You’ve established your personal brand. How do you let the world know who you are and what you’re selling? Consider pitching a story to the media. But first you need to prepare to maximize your chances of being quoted and becoming a reliable source for reporters.
Not every interview or interaction with a reporter will result in an article. Some discussions are meant to foster a relationship and build the reporter’s confidence that you are a “good interview.”
Here are what I call the Ten Commandments of an interview that will lead to your being quoted more often.
Take a Position
- Develop a point of view — be specific
- Wishy-washy perspectives are not interesting
- Be controversial
Good: Don’t be fooled, Google is still winning the search battle.”
Bad: “All search engines have their strong points.”
Use a compelling “grabber”
- 10 words or less rule
- Fewer syllables are better
- Verbosity is fatal
Good: Cigarettes are nothing more than drug delivery devices.
Bad: Even though people know cigarettes are bad for them, they persist in smoking because they like the taste of nicotine, which cigarette companies are counting on.
- Reporters like punchy, colorful statements
- Beware of clichés
Good: “China stiff-armed us with trade barriers.”
Bad: “Don’t throw the baby out with the bath water.”
- Two of the most beautiful words to a reporter’s ears: “For example,”
- Get permission from clients
Good: “For example, Goliath.com has pushed everyone out of its space.”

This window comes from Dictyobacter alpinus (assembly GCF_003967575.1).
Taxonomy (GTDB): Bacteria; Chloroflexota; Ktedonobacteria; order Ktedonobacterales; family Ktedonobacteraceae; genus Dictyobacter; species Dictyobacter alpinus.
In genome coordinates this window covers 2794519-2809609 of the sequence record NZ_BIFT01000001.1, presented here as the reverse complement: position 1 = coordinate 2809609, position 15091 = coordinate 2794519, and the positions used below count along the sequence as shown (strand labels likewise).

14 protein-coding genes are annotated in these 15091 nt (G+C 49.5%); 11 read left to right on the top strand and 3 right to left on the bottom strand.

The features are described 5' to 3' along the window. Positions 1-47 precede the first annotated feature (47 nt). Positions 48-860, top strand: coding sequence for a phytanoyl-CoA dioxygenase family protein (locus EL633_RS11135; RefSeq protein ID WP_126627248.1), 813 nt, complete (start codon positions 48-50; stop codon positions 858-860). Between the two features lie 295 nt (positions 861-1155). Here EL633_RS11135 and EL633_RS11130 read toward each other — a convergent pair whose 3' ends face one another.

Bad: “There are a lot of companies plying their wares on the Internet. Some are doing better than others.”
- Use striking language to drive home your points
- Compare to something reporter will recognize
Good: “He streaked to the top of his company like a meteor.”
Bad: “He had a lot of luck and also did his homework so he made quick progress moving through the ranks.”
Make Yourself Available
- Return phone calls
- Text message or email
- Call even past deadline
Good: “I’ll call you at 2 o’clock.”
Bad: Repeated lengthy delays.
Know What the Reporter Writes About
- Google the reporter and read the last few stories he has written
- Follow on Twitter and other social media networks
- Shape your pitch based on reporter’s hot buttons
Good: “I just read your post about Hometown Bank failing. I worked for the bank before their troubles began and I can point to three things that I believe derailed them.”
Bad: “Hi, do you cover the banking industry?”
Invite Reporters to Speak on Panels With You
- Reporters are looking to build their reputations as experts
- Team with them on panels
Good: Invite a reporter to be on a panel with you to establish your expertise and hers. Be available for an interview when she writes about the topic again.
Bad: Send reporter your speech and never follow up again.
Introduce Reporters to People They Want to Meet
- Find out who reporters want to meet
- Arrange introductions
Good: If you know an important business executive or celebrity a reporter wants to meet, arrange an introduction – even if the eventual story doesn’t mention you or your company. Build good will.
Bad: Tell the reporter you can’t help him when he asks if you can make an introduction because you don’t think you will get quoted.
- Treat reporters like clients
- Send articles, case studies, and other relevant materials.
Good: Lengthy courtship
Bad: Call only when you want something
Building your brand takes time — and it takes time to build relationships with reporters. Ask yourself, “How can I help this reporter,” instead of “How can this reporter help me?”
If you do that, over time you will find yourself becoming a “go-to” source for the media, and recognized as a subject expert by your clients and potentials clients.
Have you been quoted in the media?
What worked for you? How did you make it happen?